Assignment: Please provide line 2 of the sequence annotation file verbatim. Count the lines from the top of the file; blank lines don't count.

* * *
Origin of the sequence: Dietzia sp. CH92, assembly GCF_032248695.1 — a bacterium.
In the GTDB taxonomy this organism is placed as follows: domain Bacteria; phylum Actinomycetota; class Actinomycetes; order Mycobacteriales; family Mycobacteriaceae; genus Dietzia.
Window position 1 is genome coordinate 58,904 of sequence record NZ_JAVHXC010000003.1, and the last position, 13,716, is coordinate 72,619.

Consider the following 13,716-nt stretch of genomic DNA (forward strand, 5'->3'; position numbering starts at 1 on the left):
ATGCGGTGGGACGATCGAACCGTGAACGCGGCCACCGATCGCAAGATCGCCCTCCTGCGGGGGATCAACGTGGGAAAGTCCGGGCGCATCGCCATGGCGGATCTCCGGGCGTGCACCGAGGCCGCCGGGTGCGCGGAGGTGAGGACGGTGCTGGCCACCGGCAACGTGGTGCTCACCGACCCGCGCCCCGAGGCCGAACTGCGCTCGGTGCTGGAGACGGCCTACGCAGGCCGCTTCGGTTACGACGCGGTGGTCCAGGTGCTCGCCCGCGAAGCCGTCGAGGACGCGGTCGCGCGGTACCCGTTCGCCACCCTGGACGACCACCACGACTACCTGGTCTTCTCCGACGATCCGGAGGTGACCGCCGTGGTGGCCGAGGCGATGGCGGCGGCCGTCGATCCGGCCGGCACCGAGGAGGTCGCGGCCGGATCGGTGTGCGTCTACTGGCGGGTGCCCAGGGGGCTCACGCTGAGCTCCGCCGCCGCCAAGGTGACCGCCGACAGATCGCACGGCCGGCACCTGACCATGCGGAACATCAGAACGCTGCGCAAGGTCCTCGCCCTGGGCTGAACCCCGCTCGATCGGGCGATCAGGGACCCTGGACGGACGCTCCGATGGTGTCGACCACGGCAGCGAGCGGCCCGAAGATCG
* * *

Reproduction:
In the GTDB taxonomy this organism is placed as follows: domain Bacteria; phylum Actinomycetota; class Actinomycetes; order Mycobacteriales; family Mycobacteriaceae; genus Dietzia.